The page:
Remembering Curtis Mayfield’s indomitable ’70s period: “He was a poet and a prophet”

Curtis Mayfield covered a vast amount of ground during the ’60s with The Impressions, but as a solo artist he went into overdrive. Bandmates and family tell us about the soul superstar’s creative peak in the early ’70s

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On a freezing New York night in January 1971, Curtis Mayfield is performing with a new band for the first time. He is also recording a live album. Over four evenings at the Bitter End in Greenwich Village, he beds in with the musicians while making Curtis/Live – one of the most engaged and electrifying concert recordings of all time. Mayfield was a multi-faceted genius. Artistic courage was just one of myriad talents.

Curtis said, ‘We’re going to do a live album,’” recalls guitarist Craig McMullen, the last surviving member of that lineup. “I said, ‘Live album? Man, I don’t even know the names of the songs!’ He said, ‘Me neither! Don’t worry about it, we’ll just do it.’ Usually with a live album it’s a show you’re familiar with, but the spontaneity came across on the record.”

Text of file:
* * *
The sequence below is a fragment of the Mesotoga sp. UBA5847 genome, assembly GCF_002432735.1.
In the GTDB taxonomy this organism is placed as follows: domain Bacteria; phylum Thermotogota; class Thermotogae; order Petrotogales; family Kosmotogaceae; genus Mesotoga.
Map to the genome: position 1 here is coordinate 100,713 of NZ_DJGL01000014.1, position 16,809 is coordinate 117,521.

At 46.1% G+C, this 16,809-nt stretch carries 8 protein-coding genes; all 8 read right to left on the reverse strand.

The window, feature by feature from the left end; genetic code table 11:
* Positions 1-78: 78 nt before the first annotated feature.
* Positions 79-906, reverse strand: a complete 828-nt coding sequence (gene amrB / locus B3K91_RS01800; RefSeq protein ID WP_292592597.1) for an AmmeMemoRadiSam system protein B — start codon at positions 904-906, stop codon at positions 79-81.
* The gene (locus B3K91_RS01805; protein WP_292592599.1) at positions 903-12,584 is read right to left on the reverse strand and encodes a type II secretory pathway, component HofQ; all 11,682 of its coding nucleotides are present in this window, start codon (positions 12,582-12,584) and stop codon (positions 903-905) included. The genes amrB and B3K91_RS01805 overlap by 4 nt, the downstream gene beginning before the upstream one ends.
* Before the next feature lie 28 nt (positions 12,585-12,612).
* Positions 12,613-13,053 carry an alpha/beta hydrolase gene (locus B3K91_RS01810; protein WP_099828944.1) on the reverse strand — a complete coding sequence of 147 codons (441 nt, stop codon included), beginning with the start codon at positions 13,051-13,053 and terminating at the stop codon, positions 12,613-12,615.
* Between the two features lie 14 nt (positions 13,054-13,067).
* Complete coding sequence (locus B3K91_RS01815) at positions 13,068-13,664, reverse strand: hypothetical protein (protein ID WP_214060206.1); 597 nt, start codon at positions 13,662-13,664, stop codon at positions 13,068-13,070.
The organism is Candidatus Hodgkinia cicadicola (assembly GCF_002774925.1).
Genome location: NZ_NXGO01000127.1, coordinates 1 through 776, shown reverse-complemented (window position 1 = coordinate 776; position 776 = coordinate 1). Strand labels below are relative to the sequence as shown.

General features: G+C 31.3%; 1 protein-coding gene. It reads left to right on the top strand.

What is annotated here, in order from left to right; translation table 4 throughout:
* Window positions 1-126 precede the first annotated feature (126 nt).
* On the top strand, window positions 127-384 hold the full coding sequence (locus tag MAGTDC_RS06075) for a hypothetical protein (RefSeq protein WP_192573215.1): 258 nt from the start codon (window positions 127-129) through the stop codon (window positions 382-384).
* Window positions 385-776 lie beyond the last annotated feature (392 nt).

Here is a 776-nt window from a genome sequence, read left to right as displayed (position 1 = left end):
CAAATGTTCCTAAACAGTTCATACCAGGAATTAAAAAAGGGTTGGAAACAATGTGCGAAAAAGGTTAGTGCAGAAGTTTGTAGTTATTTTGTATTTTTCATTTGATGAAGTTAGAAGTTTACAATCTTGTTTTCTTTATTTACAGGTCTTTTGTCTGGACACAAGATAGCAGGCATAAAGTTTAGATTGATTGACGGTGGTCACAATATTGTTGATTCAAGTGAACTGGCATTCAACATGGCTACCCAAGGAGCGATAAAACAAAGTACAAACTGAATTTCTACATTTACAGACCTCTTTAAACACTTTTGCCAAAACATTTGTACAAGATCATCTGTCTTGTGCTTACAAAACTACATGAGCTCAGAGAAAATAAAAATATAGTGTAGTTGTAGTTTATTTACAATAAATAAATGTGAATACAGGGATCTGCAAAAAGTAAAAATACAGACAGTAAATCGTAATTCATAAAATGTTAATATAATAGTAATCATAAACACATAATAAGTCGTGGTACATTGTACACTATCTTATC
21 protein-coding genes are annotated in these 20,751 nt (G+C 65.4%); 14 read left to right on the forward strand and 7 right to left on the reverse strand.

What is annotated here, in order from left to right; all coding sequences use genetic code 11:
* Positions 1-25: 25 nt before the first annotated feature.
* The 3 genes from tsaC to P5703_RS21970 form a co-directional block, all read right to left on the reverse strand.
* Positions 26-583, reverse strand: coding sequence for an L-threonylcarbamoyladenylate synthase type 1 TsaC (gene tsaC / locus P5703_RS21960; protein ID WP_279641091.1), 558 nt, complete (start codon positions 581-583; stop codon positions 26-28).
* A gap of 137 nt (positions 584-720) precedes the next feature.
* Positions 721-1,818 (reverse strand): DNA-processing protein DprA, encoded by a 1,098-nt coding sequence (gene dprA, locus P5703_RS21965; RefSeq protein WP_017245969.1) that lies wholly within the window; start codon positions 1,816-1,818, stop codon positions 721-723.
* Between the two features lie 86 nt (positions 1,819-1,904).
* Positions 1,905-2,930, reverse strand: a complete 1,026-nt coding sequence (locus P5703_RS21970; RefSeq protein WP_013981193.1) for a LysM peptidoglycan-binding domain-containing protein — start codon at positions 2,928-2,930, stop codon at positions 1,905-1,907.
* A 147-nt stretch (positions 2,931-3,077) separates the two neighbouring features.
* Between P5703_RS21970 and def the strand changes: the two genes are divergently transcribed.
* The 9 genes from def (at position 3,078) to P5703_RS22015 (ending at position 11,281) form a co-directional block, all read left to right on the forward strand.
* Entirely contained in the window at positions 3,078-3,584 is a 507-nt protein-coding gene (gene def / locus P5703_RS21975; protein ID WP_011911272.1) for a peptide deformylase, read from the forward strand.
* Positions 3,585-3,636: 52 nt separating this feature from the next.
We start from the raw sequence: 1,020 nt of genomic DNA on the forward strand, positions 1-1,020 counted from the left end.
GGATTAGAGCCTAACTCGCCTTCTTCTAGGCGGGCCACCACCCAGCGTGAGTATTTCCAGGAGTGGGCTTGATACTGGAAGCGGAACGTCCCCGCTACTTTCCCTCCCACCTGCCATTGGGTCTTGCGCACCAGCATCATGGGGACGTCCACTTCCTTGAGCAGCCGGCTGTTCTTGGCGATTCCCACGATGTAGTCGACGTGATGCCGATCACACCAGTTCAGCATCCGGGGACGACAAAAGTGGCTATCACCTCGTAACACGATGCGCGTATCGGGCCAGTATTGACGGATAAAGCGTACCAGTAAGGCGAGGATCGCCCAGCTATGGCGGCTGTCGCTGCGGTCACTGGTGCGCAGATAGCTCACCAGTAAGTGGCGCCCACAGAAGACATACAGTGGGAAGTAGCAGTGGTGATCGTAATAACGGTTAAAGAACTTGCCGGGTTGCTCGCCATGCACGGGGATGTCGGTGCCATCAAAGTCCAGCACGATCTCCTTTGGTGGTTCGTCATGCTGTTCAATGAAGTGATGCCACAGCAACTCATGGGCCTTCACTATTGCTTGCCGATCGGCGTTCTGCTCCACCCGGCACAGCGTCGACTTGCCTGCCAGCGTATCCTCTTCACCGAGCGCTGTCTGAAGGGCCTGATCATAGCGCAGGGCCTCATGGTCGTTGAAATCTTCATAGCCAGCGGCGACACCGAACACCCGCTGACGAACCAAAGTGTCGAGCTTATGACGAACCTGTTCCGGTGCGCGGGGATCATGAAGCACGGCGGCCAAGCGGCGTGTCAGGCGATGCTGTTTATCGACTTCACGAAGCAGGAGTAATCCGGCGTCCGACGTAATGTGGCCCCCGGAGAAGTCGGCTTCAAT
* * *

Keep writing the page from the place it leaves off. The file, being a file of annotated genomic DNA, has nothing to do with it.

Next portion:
Eddie Kramer, the producer at Jimi Hendrix’s Electric Lady studio, recorded Curtis/Live in FEDCO, a converted bread delivery van housing a 16-track recording console. The connection felt significant. Hendrix, who had died the previous September, “was a huge Curtis fan”, says Kramer. “It was a very exciting night. The audience was pumped, they couldn’t wait for him to come in and do his thing. Curtis was so commanding on stage, he had such good communication with the audience. They were following everything he did. You got the feeling that they were holding on to every last phrase.”


America was listening. Mayfield had become the voice of a cultural movement, speaking hard truths with depth, empathy and humanity. Four months before the Bitter End shows he’d released his debut solo album, Curtis. Within a year of Curtis/Live, working with the same band, he released Roots and had started work on Super Fly, the soundtrack to the blaxploitation film which made him, briefly, a mainstream superstar.

These are the records on which Mayfield’s legacy rests, each one as totemic as Marvin Gaye’s What’s Going On, Stevie Wonder’s Innervisions and Sly Stone’s There’s A Riot Going On. Musically, the mix of melody and rhythm, beauty and toughness, influenced everyone from Bob Marley to Prince and Kanye West. Lyrically, the songs are powered by righteous anger infused with a spiritual humanitarianism. As the storm of the Civil Rights struggles of the ’60s subsided, Mayfield posed the question, both to himself and his audience: what next?



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